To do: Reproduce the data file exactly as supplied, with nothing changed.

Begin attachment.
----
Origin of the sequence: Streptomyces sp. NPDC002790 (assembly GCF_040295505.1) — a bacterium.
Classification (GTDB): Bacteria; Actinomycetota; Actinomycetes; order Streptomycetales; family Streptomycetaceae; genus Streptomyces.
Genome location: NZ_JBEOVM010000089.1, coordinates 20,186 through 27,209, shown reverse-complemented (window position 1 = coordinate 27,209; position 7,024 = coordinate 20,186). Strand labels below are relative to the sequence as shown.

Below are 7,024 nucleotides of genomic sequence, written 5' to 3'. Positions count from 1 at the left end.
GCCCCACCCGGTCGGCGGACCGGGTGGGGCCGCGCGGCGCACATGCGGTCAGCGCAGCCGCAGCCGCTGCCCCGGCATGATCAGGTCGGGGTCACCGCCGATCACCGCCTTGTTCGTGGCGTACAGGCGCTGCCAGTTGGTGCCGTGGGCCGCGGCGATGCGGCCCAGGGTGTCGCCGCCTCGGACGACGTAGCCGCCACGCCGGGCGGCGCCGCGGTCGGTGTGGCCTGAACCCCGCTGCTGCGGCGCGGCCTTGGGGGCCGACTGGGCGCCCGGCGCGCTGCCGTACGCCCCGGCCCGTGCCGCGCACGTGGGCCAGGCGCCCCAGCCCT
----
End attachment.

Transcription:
Origin of the sequence: Streptomyces sp. NPDC002790 (assembly GCF_040295505.1) — a bacterium.
Classification (GTDB): Bacteria; Actinomycetota; Actinomycetes; order Streptomycetales; family Streptomycetaceae; genus Streptomyces.
Genome location: NZ_JBEOVM010000089.1, coordinates 20,186 through 27,209, shown reverse-complemented (window position 1 = coordinate 27,209; position 7,024 = coordinate 20,186). Strand labels below are relative to the sequence as shown.

Below are 7,024 nucleotides of genomic sequence, written 5' to 3'. Positions count from 1 at the left end.
GCCCCACCCGGTCGGCGGACCGGGTGGGGCCGCGCGGCGCACATGCGGTCAGCGCAGCCGCAGCCGCTGCCCCGGCATGATCAGGTCGGGGTCACCGCCGATCACCGCCTTGTTCGTGGCGTACAGGCGCTGCCAGTTGGTGCCGTGGGCCGCGGCGATGCGGCCCAGGGTGTCGCCGCCTCGGACGACGTAGCCGCCACGCCGGGCGGCGCCGCGGTCGGTGTGGCCTGAACCCCGCTGCTGCGGCGCGGCCTTGGGGGCCGACTGGGCGCCCGGCGCGCTGCCGTACGCCCCGGCCCGTGCCGCGCACGTGGGCCAGGCGCCCCAGCCCT